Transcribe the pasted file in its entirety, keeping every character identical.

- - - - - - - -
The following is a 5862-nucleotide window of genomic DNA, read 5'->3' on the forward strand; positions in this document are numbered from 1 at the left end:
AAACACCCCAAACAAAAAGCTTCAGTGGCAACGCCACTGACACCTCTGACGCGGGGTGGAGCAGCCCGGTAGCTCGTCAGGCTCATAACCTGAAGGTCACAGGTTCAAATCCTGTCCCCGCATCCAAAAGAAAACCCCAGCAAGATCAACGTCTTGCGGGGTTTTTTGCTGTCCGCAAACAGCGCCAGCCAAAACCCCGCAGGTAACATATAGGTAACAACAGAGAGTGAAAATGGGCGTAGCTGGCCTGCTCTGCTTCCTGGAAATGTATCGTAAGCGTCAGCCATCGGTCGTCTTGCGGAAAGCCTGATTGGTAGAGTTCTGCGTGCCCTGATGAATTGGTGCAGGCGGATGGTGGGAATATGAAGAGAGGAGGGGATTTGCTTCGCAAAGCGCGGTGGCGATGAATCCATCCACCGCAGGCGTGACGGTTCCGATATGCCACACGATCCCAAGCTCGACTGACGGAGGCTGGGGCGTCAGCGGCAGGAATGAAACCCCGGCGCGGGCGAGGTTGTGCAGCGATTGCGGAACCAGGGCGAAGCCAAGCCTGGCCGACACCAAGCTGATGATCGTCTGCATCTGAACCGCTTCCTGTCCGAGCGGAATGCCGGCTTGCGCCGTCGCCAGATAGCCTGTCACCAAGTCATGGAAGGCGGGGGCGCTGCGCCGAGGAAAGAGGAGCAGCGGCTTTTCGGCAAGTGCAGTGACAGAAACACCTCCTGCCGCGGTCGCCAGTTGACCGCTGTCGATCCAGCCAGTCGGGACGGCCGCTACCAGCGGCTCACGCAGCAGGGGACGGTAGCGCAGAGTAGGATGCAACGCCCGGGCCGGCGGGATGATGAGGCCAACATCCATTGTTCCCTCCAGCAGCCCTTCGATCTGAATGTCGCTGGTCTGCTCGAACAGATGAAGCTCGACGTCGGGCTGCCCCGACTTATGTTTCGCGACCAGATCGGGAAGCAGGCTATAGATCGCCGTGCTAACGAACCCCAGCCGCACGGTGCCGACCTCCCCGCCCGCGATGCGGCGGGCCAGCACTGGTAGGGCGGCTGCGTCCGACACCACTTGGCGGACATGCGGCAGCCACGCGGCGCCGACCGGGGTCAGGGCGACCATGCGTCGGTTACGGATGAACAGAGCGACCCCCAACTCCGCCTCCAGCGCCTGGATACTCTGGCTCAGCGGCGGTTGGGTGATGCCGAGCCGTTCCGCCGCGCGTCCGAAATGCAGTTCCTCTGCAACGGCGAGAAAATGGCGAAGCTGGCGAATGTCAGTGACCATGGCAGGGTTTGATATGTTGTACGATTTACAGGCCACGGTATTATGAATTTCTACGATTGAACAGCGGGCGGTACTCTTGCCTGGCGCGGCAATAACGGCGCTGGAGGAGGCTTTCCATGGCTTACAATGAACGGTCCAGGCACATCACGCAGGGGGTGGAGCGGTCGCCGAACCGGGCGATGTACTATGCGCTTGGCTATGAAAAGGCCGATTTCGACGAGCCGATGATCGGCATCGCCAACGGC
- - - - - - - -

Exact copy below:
The following is a 5862-nucleotide window of genomic DNA, read 5'->3' on the forward strand; positions in this document are numbered from 1 at the left end:
AAACACCCCAAACAAAAAGCTTCAGTGGCAACGCCACTGACACCTCTGACGCGGGGTGGAGCAGCCCGGTAGCTCGTCAGGCTCATAACCTGAAGGTCACAGGTTCAAATCCTGTCCCCGCATCCAAAAGAAAACCCCAGCAAGATCAACGTCTTGCGGGGTTTTTTGCTGTCCGCAAACAGCGCCAGCCAAAACCCCGCAGGTAACATATAGGTAACAACAGAGAGTGAAAATGGGCGTAGCTGGCCTGCTCTGCTTCCTGGAAATGTATCGTAAGCGTCAGCCATCGGTCGTCTTGCGGAAAGCCTGATTGGTAGAGTTCTGCGTGCCCTGATGAATTGGTGCAGGCGGATGGTGGGAATATGAAGAGAGGAGGGGATTTGCTTCGCAAAGCGCGGTGGCGATGAATCCATCCACCGCAGGCGTGACGGTTCCGATATGCCACACGATCCCAAGCTCGACTGACGGAGGCTGGGGCGTCAGCGGCAGGAATGAAACCCCGGCGCGGGCGAGGTTGTGCAGCGATTGCGGAACCAGGGCGAAGCCAAGCCTGGCCGACACCAAGCTGATGATCGTCTGCATCTGAACCGCTTCCTGTCCGAGCGGAATGCCGGCTTGCGCCGTCGCCAGATAGCCTGTCACCAAGTCATGGAAGGCGGGGGCGCTGCGCCGAGGAAAGAGGAGCAGCGGCTTTTCGGCAAGTGCAGTGACAGAAACACCTCCTGCCGCGGTCGCCAGTTGACCGCTGTCGATCCAGCCAGTCGGGACGGCCGCTACCAGCGGCTCACGCAGCAGGGGACGGTAGCGCAGAGTAGGATGCAACGCCCGGGCCGGCGGGATGATGAGGCCAACATCCATTGTTCCCTCCAGCAGCCCTTCGATCTGAATGTCGCTGGTCTGCTCGAACAGATGAAGCTCGACGTCGGGCTGCCCCGACTTATGTTTCGCGACCAGATCGGGAAGCAGGCTATAGATCGCCGTGCTAACGAACCCCAGCCGCACGGTGCCGACCTCCCCGCCCGCGATGCGGCGGGCCAGCACTGGTAGGGCGGCTGCGTCCGACACCACTTGGCGGACATGCGGCAGCCACGCGGCGCCGACCGGGGTCAGGGCGACCATGCGTCGGTTACGGATGAACAGAGCGACCCCCAACTCCGCCTCCAGCGCCTGGATACTCTGGCTCAGCGGCGGTTGGGTGATGCCGAGCCGTTCCGCCGCGCGTCCGAAATGCAGTTCCTCTGCAACGGCGAGAAAATGGCGAAGCTGGCGAATGTCAGTGACCATGGCAGGGTTTGATATGTTGTACGATTTACAGGCCACGGTATTATGAATTTCTACGATTGAACAGCGGGCGGTACTCTTGCCTGGCGCGGCAATAACGGCGCTGGAGGAGGCTTTCCATGGCTTACAATGAACGGTCCAGGCACATCACGCAGGGGGTGGAGCGGTCGCCGAACCGGGCGATGTACTATGCGCTTGGCTATGAAAAGGCCGATTTCGACGAGCCGATGATCGGCATCGCCAACGGC